skip to main content skip to main navigation

Quantifying the influence of Entrepreneurs-in-Residence on the local ecosystem

We explored how the Swiss EP Entrepreneurs In Residence program helps local entrepreneurs and engages startup communities in Kosovo.

Entrepreneurs-in-Residence started visiting Kosovo again in spring 2021. Their presence gave a much-needed boost to the local startup community and supported entrepreneurs in different ways.

Swiss EP’s Entrepreneur in Residence (EIR) initiative connects successful international entrepreneurs with local communities, organizations, and startups. Designed with "giving back and giving first" principles in mind, the initiative enables entrepreneurs with specific expertise to spend a few weeks (even months) in one of our countries, sharing their knowledge and helping local founders, teams, and organizations.

The EIR initiative was on pause for a whole year due to the global COVID-19 pandemic, and finally, in the early months of 2021, we could carefully bring it back. The first countries to host rebooted EIRs were Albania, North Macedonia, and Kosovo. The most significant impact of EIRs and the new energy they brought was on the entrepreneurial ecosystem in Kosovo.

Vineet Devaiah: think big to be successful

The honor to be the one to break the ice fell on Vineet Devaiah, co-founder of Vineet's expertise in the internationalization of startups and social media marketing was in high demand. After spending a few days in Kosovo, working with several entrepreneurs, Vineet concluded:

I spotted two problems with entrepreneurs here. The first one is — they think too small. It's not a mistake; it is difficult if you don't see the success and opportunity to copy it. And the second thing is they're very attached to grants. All their planning and all their ideas, and everything that comes up from an entrepreneurial mindset fit into the grants they can get. Just to be clear — I don't blame them for it. It's just something that I don't like. They could be free from these constraints, and then they could probably be more successful.

Vineet Devaiah, co-founder of

Vineet was a perfect fit for scaling companies, especially for Labbox and Skins Agency, who benefited from his experience and bold advice.

Jane Uzunovski: see the world and learn from different experiences so you can be purposeful

As a Macedonian diaspora expert, Jane Uzunoski has insight into the entire region. In addition, he lived and worked in the USA, across Europe and Japan. With expertise in marketing and export to the German, USA and Japanese markets, Jane was a very constructive mentor.

Entrepreneurs must go and travel the world. They should visit all the places and markets where they want to do business. They must meet people over there and see how they think. In person, not online. People online don't say everything that they mean. Entrepreneurs need to expand their horizons and hear these stories up close themselves. They must feel them. They also have to see what others are doing in that capacity or to solve a particular challenge. It's very important for them to find their purpose, to think about all stakeholders, including second order effects, for the solution to really have a positive impact. Once they do that, they will feel much more comfortable knowing they are making the right decisions.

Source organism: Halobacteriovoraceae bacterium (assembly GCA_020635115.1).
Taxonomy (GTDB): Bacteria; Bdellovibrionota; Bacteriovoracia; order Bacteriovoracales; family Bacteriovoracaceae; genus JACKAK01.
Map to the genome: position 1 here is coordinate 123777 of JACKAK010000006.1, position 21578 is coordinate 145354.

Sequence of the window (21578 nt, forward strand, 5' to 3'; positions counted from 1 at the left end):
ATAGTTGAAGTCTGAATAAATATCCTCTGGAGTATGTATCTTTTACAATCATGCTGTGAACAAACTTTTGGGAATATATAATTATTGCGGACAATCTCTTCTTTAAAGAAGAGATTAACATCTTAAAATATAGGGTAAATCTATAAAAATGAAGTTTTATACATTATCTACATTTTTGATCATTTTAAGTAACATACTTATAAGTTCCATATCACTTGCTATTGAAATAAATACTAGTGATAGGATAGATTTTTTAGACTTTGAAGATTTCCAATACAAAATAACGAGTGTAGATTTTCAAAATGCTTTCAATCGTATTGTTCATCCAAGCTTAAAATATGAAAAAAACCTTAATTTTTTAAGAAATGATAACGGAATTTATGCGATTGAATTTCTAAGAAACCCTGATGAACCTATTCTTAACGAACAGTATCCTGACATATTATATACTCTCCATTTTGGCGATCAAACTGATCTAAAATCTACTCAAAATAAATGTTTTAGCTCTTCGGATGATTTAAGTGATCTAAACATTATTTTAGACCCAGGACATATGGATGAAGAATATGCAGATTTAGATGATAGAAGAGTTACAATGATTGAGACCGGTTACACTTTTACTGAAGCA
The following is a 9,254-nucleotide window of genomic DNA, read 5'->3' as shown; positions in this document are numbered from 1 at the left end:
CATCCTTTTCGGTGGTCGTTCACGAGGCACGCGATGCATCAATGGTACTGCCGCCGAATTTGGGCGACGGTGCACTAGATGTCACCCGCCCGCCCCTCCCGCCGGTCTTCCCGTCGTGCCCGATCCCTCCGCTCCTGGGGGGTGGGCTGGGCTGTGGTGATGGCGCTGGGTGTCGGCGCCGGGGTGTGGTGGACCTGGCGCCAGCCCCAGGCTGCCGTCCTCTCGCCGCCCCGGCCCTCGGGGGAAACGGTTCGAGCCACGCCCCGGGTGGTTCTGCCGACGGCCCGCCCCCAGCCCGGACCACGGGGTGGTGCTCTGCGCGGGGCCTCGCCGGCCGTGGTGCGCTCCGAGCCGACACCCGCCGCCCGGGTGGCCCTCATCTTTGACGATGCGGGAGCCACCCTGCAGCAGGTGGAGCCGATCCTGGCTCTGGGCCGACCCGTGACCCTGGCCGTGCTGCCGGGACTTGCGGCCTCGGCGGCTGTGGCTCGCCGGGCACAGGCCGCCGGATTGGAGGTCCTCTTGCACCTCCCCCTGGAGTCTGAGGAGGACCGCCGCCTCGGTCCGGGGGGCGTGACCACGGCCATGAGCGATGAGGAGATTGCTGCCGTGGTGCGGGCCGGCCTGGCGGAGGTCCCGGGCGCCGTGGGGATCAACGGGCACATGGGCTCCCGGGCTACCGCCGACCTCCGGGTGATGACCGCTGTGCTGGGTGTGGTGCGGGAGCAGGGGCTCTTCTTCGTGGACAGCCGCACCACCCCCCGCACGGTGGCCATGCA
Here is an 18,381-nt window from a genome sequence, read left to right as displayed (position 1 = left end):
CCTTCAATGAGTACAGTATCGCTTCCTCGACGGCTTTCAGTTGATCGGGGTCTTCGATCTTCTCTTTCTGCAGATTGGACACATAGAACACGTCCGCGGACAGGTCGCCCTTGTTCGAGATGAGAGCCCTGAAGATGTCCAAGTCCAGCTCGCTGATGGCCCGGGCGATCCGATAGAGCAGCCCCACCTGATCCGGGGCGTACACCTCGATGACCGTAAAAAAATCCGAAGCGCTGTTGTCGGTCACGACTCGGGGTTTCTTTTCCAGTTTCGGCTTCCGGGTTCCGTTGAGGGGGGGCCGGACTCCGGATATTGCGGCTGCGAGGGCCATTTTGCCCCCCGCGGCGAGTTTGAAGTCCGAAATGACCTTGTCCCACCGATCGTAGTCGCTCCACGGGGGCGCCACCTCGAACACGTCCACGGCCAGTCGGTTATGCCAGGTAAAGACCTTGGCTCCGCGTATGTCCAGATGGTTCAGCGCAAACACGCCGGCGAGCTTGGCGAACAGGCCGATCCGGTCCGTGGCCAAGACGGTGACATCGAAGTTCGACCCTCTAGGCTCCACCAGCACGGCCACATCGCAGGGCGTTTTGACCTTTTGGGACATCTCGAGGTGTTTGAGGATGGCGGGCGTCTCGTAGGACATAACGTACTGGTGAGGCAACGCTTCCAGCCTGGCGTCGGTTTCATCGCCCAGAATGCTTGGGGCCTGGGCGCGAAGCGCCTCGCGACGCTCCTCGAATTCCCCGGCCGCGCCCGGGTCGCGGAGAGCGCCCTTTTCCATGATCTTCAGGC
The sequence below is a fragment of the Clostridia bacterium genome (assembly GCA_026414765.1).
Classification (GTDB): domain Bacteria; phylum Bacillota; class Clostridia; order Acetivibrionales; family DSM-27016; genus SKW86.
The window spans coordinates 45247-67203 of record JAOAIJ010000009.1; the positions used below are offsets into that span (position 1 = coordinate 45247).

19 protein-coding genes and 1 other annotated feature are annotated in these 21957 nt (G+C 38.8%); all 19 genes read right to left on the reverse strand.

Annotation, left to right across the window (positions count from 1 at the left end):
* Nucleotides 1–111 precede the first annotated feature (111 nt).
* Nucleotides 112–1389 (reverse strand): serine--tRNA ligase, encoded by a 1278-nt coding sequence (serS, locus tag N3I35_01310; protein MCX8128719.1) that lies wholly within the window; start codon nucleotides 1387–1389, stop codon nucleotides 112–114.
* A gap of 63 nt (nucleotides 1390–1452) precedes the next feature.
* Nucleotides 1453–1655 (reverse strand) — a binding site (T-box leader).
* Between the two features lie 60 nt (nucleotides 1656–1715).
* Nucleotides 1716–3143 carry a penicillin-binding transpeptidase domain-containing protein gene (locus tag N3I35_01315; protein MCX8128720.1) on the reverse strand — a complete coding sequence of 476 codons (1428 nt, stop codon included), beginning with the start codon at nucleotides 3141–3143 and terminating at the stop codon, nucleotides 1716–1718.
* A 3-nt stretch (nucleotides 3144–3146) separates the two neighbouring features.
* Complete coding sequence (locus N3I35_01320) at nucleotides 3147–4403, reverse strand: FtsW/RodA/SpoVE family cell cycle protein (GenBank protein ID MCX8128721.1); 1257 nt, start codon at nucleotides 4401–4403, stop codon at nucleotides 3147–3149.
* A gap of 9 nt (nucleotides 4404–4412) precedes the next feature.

Jane Uzunovski, co-founder of 36C

Jane met with seven different companies, helping them to find suitable ways to scale their business to other markets. For one of these companies, he was able to connect it with Basicmath, which is a Japanese company specializing in helping European companies expand in Japan, also shareholder of 36C, and with that open up the Japanese market.

Dennis Kibirev: global from day one

Marketing and growth expert Dennis Kibirev worked on and off in Kosovo for several weeks. Besides mentoring sessions, he also held a series of workshops where he shared best growth-hacking practices.

Kosovo is considered the youngest country in Europe and the second youngest in the world, and the entrepreneurs I met similarly seemed to be dynamic up-and-comers—as if personifying this statistic. With most of them being in their twenties and early thirties and sporting a 'global from day one' attitude, it was inspiring to see these founders tackling international markets with novel products and business models. If local government and the investment community can join forces to support and foster this new wave of ambitious startups, there's no reason the country can't see a unicorn or two emerge in the near future, which would have a positive impact on its entire innovation ecosystem as well as that of the greater Balkan region.

Dennis Kibirev, co-founder of FrontierFounder

Dennis worked extensively with different founders and helped them structure their marketing efforts.

How can we measure the influence of EIRs in Kosovo?

It is still very early to see the true impact of a few foreigners who shook up local startup founders and helped them look at their businesses from another perspective but we can see the growing interest among successful local founders to work with experienced peers from abroad. We can spot the changes some of the startups have made as a result of new learning. And we can see some friendships and conversations starting inside the community. We know that this is just the beginning. New EIRs will bring new energy, different opinions, and they will create a new cycle of piloting and testing and fostering friendships and competitive businesses in Kosovo.